The Argon Laser is used to perform a type of treatment called photocoagulation in outpatient clinics.

The Argon laser is used to carry out a type of outpatient treatment called photocoagulation. This is a therapeutic technique used in various situations, but especially in retinalvascular diseases.

The Argon Laser is an intense beam of light with two different wavelengths, blue-green (488-514nm) and monochrome green (514nm). This is absorbed by the cells of the retinal pigment epithelium (dark layer that serves as a screen, turning the eye into a dark chamber), and is converted into thermal energy, increasing the temperature of the area where it is applied. When the temperature of the tissue to be treated exceeds 65ºC, its proteins are denatured, with consequent coagulation and formation of scar tissue.

The effectiveness of photocoagulation depends on how the light beam penetrates the ocular media and how it is absorbed by the target tissue. The light beam is absorbed mainly by ocular tissues such as the pigment epithelium, xantholic pigment (which coexists with that in the macula, the central part of the retina where the image is formed) and haemoglobin.

The Argon Laser is indicated for the treatment of several retinal vascular diseases:

  • on glaucoma (trabeculoplasty), peripheral iridoplasty (peripheral iridectomy for closed angle glaucoma prophylaxis), lid diseases (trichiasis).
  • at diabetic retinopathywhere photocoagulation is important to prevent disease progression.
  • in venous thrombosis, aneurysms and retinal vasculitis.
  • in all clinical situations that may be complicated by the formation of neovessels.
  • when there are holes or tears in the retina, preventing subsequent retinal detachment.
  • in diseases of the choroid (the vascular layer of the eye which supplies nutrients and oxygen) such as tumours, haemangiomas and vascular membranes which form in diseases such as age-related macular degeneration.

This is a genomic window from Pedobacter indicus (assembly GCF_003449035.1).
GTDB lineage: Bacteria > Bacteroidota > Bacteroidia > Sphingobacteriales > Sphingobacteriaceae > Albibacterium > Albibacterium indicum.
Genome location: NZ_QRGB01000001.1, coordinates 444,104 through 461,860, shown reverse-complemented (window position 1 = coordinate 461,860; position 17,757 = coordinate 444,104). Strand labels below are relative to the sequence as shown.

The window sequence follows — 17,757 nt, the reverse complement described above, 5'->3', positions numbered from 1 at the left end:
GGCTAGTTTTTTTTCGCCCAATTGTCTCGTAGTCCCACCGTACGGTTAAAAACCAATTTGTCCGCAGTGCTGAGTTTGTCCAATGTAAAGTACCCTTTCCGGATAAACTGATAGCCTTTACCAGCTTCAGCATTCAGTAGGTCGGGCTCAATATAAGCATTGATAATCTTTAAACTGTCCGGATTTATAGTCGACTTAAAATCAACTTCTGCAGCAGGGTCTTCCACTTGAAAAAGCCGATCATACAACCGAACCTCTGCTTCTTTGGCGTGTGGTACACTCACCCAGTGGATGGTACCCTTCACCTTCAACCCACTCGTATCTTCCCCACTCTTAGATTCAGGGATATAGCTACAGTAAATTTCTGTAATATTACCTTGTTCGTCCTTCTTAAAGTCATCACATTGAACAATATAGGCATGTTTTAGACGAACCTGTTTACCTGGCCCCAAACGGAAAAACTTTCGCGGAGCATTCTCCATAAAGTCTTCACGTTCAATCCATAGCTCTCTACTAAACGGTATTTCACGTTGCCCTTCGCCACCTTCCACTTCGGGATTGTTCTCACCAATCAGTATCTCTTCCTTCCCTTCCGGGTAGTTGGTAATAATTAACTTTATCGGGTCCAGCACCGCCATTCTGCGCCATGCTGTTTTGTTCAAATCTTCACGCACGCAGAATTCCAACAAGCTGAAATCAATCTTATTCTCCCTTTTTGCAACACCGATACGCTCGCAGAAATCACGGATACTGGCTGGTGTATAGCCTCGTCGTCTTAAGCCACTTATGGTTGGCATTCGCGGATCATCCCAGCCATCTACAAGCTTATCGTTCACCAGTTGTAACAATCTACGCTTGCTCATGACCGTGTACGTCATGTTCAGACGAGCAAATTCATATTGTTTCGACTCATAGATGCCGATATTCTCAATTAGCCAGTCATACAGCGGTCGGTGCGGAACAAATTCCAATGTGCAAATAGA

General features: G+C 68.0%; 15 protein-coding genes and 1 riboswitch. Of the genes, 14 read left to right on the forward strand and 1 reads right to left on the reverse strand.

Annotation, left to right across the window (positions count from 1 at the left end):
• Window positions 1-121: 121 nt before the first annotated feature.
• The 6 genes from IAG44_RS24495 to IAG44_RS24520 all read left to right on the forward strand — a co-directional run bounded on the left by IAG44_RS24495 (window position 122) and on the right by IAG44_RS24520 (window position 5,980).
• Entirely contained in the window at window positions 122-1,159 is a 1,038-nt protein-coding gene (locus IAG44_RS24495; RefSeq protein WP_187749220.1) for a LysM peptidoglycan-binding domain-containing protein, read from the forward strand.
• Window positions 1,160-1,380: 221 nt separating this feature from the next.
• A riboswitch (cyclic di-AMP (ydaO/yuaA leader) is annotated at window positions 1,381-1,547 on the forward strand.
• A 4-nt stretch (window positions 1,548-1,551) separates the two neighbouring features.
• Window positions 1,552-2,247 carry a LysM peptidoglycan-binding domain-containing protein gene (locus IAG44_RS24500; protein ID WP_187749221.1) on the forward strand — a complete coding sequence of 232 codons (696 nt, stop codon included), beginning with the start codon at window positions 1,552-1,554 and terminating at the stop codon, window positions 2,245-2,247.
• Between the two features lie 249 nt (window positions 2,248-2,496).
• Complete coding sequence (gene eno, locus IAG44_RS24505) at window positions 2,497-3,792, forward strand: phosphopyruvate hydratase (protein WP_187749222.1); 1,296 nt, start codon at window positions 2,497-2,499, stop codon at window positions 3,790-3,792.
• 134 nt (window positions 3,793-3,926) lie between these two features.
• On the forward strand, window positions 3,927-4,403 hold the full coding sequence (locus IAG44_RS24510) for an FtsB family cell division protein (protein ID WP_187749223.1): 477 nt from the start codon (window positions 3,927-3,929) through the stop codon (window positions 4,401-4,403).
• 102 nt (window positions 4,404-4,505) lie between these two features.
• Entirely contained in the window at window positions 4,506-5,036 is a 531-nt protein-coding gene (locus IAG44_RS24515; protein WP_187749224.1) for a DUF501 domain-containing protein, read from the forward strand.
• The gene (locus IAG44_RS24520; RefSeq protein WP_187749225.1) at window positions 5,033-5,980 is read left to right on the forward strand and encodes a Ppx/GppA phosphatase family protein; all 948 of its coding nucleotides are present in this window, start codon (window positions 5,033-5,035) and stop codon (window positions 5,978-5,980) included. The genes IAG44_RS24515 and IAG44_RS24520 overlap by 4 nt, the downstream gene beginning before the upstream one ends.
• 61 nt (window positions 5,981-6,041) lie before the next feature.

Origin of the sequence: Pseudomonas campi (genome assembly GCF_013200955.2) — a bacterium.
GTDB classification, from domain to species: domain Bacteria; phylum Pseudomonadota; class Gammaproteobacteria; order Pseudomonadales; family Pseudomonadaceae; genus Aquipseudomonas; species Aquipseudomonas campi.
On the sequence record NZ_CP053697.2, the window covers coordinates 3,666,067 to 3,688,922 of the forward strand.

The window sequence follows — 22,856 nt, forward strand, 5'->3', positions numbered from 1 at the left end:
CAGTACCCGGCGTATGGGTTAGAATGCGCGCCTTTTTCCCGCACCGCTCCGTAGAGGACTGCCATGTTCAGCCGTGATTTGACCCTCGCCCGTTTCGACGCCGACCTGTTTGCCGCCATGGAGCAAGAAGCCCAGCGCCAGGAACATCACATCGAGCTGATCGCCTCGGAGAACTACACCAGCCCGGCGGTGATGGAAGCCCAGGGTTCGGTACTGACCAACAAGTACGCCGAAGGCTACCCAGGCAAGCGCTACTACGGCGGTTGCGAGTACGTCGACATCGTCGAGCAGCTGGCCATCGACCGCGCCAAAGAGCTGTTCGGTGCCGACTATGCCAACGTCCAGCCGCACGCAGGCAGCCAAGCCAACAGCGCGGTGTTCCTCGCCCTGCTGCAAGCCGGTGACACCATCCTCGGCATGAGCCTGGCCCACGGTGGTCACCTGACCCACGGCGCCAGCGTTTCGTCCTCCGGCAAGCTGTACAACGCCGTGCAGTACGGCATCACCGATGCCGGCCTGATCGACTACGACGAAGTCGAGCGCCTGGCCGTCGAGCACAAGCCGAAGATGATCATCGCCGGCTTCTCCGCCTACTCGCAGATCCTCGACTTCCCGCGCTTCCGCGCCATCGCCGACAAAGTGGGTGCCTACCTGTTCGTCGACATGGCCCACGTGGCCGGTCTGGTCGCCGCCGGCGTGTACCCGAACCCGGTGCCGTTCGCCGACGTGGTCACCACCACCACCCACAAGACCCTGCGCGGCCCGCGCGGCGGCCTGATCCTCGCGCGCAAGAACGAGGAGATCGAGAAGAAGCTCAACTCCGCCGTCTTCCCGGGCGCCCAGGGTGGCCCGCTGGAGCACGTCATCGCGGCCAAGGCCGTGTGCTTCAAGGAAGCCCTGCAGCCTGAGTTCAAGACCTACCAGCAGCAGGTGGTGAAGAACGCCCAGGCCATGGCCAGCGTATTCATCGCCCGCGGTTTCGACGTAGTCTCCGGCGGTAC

Once the doctor has identified the disease to be treated, he/she can use OCT and/or angiography (fluorescein or vede indocyanine), examinations that allow locating and characterizing the lesions to be treated. The pupil is then dilated and topical anaesthesia is applied (using anaesthetic eye drops).

The patient is seated under a biomicroscope (commonly known as a slit lamp), a contact lens specific for the treatment is applied, through which the doctor observes the lesions and shines the argon laser beam.

The Argon Laser treatment is practically painless and after a couple of hours, the patient will be able to go back to their daily tasks, once the chafing caused by the intense light and the dilation of the pupil has passed.

It is sometimes necessary to repeat the treatment if it is considered by the doctor to be insufficient, or as a precaution, in situations where the total energy to be used exceeds the tolerance capacity of the tissues, so that the treatment can be carried out in one session.

Laser photocoagulation is an extremely safe procedure, and complications are rare. The effectiveness depends on the way the light beam penetrates the ocular media, the area to be photocoagulated (diameter and depth), the intensity and duration at which the light is applied, and the way it is absorbed by the target tissue.

Possible complications include transient blurred vision, macula oedema, changes in colour vision, difficulties with night vision and visual field defects.

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